Coming now to Sugata Bose (TMC MP), I was taken aback when he quoted Sri Aurobindo to support what I would term as the disintegration of India. He was of course speaking against the ruling party in the Lok Sabha, and being a scholar of some repute, had to show off his knowledge of Sri Aurobindo’s political thought. He said Sri Aurobindo wrote (in the Foundations of Indian Culture) that the rishis of the Vedic Age had propounded “the ideal of the Chakravarti, a uniting imperial rule, uniting without destroying the autonomy of India's many kingdoms and peoples from sea to sea." That the ancient ideal was “not an autocratic despotism but a universal monarchy supported by a free assembly of the city and provinces and of all the classes”. That, according to this ideal, unification "ought not to be secured at the expense of the free life of the regional people or of the communal liberties and not therefore by a centralised monarchy or a rigidly unitarian imperial state". He then concluded, “We are a democracy, but the nationalism that is being talked about from the other side of the House represents centralised despotism.”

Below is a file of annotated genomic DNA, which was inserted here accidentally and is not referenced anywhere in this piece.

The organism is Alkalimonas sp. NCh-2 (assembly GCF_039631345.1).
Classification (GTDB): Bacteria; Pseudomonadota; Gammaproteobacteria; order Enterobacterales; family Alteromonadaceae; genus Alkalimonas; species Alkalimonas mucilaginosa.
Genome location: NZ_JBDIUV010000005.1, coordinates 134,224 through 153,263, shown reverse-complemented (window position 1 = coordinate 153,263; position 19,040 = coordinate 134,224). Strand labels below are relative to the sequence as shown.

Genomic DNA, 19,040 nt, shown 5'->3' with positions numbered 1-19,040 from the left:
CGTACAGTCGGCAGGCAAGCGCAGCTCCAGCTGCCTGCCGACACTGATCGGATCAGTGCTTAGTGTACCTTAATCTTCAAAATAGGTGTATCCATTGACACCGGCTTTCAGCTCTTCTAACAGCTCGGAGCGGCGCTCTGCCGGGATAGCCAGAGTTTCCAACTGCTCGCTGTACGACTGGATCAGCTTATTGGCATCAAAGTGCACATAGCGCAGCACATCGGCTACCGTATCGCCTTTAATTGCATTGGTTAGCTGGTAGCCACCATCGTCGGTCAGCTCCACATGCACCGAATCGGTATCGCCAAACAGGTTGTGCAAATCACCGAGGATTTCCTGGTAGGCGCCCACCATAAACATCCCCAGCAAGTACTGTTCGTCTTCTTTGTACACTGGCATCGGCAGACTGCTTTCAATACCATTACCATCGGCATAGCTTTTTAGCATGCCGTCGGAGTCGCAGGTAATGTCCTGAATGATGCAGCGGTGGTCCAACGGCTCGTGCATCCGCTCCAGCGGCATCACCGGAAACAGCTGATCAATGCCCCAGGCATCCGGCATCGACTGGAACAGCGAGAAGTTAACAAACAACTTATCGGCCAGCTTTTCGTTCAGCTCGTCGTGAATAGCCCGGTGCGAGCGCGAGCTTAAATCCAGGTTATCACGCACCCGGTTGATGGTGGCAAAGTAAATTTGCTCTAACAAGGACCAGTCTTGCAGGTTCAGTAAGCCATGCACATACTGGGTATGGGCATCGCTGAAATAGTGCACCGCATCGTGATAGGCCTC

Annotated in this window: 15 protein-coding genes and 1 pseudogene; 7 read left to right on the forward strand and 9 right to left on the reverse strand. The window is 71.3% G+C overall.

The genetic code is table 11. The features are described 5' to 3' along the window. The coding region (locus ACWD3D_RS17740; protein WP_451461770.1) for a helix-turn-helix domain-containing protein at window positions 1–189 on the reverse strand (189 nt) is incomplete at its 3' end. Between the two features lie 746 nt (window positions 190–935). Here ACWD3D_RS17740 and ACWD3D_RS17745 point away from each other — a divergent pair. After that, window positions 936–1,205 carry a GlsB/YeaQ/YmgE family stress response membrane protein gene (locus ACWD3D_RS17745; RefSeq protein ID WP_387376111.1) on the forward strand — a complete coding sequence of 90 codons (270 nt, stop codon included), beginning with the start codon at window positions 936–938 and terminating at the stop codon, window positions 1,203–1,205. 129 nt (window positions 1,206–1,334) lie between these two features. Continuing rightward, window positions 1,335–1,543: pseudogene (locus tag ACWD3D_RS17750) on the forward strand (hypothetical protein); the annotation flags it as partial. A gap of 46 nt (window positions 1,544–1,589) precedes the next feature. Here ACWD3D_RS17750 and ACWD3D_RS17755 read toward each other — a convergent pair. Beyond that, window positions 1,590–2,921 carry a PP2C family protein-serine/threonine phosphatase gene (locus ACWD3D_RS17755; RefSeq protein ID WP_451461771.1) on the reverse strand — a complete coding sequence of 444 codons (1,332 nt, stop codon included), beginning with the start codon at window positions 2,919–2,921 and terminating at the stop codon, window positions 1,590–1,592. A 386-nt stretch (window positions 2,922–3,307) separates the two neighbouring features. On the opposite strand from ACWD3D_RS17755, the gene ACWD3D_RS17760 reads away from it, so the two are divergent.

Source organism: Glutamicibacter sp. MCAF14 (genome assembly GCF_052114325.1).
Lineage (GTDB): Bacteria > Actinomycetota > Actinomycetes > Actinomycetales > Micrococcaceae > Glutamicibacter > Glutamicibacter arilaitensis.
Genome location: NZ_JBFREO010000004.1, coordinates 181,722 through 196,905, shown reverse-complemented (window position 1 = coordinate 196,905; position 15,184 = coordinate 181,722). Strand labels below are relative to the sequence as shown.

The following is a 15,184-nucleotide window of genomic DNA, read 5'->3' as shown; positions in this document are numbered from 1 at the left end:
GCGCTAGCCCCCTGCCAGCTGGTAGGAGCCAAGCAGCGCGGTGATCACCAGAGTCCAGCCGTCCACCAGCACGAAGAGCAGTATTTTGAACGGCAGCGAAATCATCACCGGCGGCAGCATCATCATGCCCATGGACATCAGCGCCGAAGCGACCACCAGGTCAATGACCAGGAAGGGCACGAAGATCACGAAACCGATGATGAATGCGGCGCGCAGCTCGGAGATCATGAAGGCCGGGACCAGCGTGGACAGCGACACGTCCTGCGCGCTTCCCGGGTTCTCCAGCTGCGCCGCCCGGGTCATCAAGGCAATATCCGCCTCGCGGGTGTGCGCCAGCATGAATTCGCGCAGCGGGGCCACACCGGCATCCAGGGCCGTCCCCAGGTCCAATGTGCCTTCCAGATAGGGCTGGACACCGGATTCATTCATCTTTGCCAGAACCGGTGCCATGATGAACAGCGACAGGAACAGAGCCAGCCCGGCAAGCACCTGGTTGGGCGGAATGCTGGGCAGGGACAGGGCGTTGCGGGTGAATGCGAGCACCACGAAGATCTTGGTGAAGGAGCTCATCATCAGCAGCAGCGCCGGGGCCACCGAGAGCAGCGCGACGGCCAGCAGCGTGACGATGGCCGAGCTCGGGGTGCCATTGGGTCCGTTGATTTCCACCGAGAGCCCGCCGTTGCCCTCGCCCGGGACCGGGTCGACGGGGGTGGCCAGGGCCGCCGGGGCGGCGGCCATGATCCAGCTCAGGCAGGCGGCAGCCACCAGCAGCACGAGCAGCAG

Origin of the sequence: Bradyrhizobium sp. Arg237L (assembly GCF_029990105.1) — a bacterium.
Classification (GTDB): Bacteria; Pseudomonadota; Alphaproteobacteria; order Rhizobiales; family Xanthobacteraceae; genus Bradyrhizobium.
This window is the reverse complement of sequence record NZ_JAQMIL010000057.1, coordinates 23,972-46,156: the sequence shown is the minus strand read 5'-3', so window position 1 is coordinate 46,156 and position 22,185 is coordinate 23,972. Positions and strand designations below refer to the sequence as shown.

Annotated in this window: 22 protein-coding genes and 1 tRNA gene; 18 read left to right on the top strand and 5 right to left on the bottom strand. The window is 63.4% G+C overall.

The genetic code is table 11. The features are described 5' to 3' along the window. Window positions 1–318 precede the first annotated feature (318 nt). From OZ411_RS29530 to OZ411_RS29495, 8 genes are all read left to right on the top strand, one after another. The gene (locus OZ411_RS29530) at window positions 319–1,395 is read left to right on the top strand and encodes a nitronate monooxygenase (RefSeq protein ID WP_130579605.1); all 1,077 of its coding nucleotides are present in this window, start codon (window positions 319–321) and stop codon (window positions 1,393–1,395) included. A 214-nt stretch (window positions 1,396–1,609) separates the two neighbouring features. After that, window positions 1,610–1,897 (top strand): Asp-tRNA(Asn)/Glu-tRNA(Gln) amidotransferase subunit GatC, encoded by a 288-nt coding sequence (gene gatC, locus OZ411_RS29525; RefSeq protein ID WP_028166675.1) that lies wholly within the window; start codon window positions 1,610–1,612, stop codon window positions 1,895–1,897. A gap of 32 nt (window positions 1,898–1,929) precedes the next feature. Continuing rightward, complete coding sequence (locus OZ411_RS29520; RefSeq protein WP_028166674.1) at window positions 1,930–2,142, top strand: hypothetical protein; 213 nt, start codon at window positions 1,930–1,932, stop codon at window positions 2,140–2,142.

Is this not quoted totally out of context? Sri Aurobindo was referring to the Rajasuya sacrifice (Yagna) conducted by Yudhishthira in the Mahabharata. The practice in ancient India was to invite the smaller kings to the Yagna in order to declare the sovereignty of the King who performed the Rajasuya sacrifice. If the smaller kings participated in the sacrifice, it meant that they accepted the King’s sovereignty over them while retaining their regional autonomy; if they did not, they had to be vanquished by the King in order to prove his sovereignty. How is this ancient practice relevant to the present day political situation of India? India had not yet become a nation then, and this was only one among several other attempts in the history of India to achieve political unity, all of which failed to permanently unite it. According to Sri Aurobindo, India could never achieve political unity in spite of being spiritually and culturally one, because it stressed on the inner psychological union more than the outer. And this is given as a reason by Sri Aurobindo to defend India from the criticism of not having attained political unity, not as a justification for it! Why would he (who played such a leading role in the revolutionary movement of India), or for that matter anybody would want his own nation to be disunited? This is the fundamental logical flaw in Sugata Bose’s pompous show of knowledge. He is actually playing the politician and not speaking as a serious scholar when he makes such statements.